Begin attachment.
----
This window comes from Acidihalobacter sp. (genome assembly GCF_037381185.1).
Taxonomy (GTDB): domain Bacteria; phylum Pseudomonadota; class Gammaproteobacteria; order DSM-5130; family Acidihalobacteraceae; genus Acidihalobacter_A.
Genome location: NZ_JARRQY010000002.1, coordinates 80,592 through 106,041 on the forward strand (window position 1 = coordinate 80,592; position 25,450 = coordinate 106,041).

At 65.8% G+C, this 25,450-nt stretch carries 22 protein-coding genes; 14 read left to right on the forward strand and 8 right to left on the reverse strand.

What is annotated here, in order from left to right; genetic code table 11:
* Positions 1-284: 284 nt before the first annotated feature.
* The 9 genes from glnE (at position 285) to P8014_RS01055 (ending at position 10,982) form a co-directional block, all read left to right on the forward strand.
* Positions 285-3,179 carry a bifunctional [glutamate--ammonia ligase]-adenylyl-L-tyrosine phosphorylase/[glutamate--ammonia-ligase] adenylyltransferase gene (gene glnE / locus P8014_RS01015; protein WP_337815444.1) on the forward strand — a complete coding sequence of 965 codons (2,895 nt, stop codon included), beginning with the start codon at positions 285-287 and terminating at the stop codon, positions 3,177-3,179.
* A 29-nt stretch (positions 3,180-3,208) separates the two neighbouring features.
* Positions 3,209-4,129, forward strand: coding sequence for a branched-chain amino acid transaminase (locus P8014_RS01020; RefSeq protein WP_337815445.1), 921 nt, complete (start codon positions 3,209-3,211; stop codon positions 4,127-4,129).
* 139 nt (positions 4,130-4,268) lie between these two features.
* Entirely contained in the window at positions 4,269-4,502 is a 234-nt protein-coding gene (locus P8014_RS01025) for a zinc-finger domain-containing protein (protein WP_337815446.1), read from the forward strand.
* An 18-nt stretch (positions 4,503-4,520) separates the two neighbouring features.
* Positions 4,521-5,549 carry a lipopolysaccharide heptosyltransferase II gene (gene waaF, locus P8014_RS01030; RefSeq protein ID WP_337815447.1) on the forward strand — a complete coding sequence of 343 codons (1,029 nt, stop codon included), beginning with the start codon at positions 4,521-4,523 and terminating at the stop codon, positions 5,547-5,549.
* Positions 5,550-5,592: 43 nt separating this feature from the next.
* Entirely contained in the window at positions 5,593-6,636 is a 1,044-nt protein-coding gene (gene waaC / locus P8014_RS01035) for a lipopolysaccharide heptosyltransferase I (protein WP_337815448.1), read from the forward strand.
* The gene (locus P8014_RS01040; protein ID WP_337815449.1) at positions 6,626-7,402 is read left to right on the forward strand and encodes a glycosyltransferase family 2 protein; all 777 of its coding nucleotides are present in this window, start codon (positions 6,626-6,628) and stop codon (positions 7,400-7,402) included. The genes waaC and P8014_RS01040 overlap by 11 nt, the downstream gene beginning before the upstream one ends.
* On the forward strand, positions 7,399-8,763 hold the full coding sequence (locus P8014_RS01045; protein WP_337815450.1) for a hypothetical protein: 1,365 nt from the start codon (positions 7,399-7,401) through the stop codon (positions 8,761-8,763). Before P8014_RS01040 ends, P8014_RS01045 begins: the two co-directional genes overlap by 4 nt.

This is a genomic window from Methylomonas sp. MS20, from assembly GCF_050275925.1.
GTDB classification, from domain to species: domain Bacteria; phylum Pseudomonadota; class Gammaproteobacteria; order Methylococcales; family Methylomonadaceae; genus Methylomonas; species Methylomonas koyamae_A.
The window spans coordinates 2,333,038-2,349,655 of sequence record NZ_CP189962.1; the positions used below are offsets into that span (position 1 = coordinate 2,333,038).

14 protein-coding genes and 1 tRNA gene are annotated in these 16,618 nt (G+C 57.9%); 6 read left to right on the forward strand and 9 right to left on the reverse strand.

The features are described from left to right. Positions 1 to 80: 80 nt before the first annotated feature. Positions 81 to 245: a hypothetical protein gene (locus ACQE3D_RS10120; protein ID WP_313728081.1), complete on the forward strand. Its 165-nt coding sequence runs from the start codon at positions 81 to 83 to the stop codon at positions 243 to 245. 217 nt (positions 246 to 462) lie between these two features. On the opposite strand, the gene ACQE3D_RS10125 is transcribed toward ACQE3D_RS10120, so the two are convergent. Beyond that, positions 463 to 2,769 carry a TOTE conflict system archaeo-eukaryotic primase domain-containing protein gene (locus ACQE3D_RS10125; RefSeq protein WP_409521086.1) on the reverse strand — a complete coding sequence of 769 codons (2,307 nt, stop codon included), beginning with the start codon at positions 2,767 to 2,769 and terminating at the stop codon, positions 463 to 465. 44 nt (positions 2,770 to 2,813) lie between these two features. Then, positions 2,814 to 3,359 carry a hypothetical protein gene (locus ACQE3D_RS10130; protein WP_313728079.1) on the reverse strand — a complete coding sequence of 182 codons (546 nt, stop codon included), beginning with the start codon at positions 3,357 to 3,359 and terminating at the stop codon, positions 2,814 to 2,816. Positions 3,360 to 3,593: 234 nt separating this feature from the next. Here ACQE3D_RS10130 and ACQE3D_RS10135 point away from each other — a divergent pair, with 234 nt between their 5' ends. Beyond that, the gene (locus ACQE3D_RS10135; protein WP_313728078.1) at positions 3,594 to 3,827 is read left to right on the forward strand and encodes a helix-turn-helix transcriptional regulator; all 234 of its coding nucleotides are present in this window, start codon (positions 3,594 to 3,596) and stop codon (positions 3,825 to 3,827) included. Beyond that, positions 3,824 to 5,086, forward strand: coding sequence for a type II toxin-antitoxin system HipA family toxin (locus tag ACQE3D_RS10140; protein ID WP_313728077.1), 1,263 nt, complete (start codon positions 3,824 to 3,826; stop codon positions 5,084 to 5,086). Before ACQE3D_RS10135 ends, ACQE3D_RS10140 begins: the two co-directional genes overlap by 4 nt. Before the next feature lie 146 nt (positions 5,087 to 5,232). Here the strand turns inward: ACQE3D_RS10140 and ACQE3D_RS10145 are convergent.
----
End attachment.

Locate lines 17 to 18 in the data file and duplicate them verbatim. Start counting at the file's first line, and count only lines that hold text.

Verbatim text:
* The gene (locus P8014_RS01040; protein ID WP_337815449.1) at positions 6,626-7,402 is read left to right on the forward strand and encodes a glycosyltransferase family 2 protein; all 777 of its coding nucleotides are present in this window, start codon (positions 6,626-6,628) and stop codon (positions 7,400-7,402) included. The genes waaC and P8014_RS01040 overlap by 11 nt, the downstream gene beginning before the upstream one ends.
* On the forward strand, positions 7,399-8,763 hold the full coding sequence (locus P8014_RS01045; protein WP_337815450.1) for a hypothetical protein: 1,365 nt from the start codon (positions 7,399-7,401) through the stop codon (positions 8,761-8,763). Before P8014_RS01040 ends, P8014_RS01045 begins: the two co-directional genes overlap by 4 nt.